LH: When you worked together on the instrumentation, was that between the two of you? One thing I would say about The Flood in Color is that all of the backing instruments that you have on there, really complement those songs perfectly. It wasn’t too much and it wasn’t too little. Did you both work on that together?
Joe: That was all him. I just trusted him a lot, I put all my trust in him. He sent me a budget for how much it would cost and then I just showed up at the studio. When I showed up at the studio, there was a bunch of musicians there that I’d never met. I’d play one of the songs for them and we’d go into the cutting room floor and Kenneth would tell everybody what he wanted to hear and then we’d just go at it for a little while. It was really fun.

LH: Did you just record live in the room?
Joe: Yes. 

LH: Has that been your typical approach for previous albums or was that new, in terms of doing it live?
Joe: We did it to a certain degree with Windfall, the one before it, but there was zero overdubs on the record and there were zero vocal overdubs. There was zero vocal comping. When we finished the record, we all went out to eat together and the piano player Phil said, “This is like one of the first records I’ve ever worked on in like 10 or 20 years that there’s been no vocal comping on it whatsoever.” It just kind of came together that way. It was great.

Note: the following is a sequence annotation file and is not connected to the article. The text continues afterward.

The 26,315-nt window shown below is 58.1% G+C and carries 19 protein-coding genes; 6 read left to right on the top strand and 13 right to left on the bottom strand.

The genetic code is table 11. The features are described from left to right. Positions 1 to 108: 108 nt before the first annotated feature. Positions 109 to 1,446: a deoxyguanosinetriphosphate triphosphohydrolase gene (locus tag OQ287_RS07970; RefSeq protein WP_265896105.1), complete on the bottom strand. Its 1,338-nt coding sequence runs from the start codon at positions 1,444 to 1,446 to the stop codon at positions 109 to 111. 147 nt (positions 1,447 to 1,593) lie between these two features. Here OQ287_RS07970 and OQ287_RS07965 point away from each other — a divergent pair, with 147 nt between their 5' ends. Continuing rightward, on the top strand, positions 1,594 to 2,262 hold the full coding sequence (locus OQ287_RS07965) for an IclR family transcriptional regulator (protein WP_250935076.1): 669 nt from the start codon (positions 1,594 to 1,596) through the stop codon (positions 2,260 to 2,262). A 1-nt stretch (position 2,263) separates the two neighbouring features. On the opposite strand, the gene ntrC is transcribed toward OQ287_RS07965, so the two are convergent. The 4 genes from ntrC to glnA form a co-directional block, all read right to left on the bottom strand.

LH: It’s interesting to hear how many musicians are going back to that approach or find that kind of approach appealing. If nothing else, from a time perspective it must be great since you have limited time in the studio. 
Joe: I mean the crux of it is you have to have really, really, really good musicians and really, really, really good musicians are very expensive so it’s an expensive way to record. But, if you end up spending half the amount of time, then it works. 

LH: In terms of going forward, are you going to look to take that same approach on records? Or are you constantly trying to change it, would you look for something different?
Joe: Yeah, I mean I’m working on a new record with Kenneth now. We’re kind of down the line in a process and we decided we wanted to take another bite at the apple together. So we’re working together in exactly the same way as before.